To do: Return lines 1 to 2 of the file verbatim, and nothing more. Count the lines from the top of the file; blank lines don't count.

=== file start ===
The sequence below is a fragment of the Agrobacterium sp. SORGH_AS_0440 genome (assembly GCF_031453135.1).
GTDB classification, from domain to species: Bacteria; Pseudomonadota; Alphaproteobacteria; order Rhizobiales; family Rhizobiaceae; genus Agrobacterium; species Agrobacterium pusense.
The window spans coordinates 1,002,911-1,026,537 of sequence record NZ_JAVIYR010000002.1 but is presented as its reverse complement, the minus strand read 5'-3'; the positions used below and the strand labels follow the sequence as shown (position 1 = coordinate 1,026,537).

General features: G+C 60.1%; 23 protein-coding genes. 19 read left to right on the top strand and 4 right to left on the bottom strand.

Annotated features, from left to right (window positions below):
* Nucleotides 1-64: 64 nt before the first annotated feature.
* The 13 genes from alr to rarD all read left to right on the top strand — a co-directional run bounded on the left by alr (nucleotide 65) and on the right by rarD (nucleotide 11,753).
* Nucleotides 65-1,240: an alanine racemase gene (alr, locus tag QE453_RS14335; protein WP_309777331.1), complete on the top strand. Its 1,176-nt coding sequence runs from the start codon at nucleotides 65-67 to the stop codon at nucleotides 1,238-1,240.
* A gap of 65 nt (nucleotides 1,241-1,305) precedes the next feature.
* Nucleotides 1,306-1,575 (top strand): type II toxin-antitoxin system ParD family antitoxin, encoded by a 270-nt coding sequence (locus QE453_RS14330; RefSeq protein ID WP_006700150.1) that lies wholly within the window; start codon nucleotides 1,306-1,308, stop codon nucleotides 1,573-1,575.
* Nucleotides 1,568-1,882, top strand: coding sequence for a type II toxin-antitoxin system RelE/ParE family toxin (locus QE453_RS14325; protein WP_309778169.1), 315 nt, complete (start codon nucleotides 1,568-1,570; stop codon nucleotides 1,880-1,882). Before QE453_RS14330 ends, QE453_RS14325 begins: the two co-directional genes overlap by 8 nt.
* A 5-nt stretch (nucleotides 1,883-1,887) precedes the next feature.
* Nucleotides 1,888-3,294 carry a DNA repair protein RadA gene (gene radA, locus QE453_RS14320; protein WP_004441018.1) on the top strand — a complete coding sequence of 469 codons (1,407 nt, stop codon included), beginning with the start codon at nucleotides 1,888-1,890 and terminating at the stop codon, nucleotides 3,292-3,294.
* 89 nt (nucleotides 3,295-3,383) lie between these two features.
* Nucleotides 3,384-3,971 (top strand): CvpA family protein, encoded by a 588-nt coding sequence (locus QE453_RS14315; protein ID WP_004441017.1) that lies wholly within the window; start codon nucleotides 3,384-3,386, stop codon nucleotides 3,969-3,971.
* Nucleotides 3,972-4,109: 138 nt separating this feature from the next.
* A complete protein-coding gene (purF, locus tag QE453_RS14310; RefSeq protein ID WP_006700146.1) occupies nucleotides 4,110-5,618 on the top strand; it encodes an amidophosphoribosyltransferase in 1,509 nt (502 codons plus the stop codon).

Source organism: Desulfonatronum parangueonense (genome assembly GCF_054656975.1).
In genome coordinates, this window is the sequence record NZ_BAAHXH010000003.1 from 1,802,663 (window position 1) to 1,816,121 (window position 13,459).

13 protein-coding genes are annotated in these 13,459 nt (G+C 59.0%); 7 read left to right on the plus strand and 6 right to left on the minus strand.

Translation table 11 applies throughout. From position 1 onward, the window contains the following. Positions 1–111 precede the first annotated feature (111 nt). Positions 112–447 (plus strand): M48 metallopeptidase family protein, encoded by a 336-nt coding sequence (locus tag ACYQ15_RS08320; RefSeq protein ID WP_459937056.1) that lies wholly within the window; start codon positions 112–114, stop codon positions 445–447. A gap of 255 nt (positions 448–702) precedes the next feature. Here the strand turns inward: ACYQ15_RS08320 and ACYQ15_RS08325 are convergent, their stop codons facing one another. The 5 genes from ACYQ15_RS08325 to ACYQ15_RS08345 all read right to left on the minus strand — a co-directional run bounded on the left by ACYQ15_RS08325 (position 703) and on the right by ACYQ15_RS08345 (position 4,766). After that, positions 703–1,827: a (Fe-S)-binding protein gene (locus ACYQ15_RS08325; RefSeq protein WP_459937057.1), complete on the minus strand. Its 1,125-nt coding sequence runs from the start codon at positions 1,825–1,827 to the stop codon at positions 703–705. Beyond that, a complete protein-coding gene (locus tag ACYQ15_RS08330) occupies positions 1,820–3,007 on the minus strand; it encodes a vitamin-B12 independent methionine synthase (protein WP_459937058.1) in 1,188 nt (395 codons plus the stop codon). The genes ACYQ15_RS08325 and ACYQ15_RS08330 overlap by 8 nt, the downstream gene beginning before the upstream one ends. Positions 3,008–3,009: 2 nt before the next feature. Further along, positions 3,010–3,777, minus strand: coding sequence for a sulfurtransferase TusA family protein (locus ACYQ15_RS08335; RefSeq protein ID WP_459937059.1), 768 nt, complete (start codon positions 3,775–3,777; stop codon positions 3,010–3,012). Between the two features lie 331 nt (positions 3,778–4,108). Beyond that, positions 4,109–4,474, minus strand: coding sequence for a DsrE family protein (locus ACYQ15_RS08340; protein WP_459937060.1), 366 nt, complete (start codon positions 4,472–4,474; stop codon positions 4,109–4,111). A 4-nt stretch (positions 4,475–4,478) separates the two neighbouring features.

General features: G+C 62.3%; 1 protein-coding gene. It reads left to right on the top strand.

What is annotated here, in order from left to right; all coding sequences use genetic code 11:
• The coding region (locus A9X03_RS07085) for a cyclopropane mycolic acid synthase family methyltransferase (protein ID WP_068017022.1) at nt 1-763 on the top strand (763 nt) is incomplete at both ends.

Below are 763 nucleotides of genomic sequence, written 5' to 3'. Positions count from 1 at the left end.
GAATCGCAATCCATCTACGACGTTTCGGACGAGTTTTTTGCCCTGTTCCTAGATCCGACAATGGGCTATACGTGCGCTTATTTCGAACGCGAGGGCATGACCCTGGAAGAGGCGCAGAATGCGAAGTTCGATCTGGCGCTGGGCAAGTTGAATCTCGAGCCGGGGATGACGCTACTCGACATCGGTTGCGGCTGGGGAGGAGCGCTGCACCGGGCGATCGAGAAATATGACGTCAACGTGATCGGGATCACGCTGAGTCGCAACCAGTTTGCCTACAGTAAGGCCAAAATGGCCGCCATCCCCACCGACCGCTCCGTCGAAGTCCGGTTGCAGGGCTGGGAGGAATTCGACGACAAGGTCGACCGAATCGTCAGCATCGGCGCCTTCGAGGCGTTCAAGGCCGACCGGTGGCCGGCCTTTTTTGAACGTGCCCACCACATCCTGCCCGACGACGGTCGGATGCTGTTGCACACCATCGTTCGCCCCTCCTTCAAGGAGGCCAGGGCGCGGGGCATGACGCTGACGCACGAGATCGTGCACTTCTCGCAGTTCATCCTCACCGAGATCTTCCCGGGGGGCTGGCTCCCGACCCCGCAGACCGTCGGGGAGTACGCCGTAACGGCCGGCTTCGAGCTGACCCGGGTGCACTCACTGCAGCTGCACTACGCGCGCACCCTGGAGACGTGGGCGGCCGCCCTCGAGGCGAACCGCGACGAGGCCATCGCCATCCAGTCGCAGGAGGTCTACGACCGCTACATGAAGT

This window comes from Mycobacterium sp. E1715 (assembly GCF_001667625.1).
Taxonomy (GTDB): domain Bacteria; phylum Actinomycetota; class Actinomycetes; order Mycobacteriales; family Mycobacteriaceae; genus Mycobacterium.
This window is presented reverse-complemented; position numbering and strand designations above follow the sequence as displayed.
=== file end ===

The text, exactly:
The sequence below is a fragment of the Agrobacterium sp. SORGH_AS_0440 genome (assembly GCF_031453135.1).
GTDB classification, from domain to species: Bacteria; Pseudomonadota; Alphaproteobacteria; order Rhizobiales; family Rhizobiaceae; genus Agrobacterium; species Agrobacterium pusense.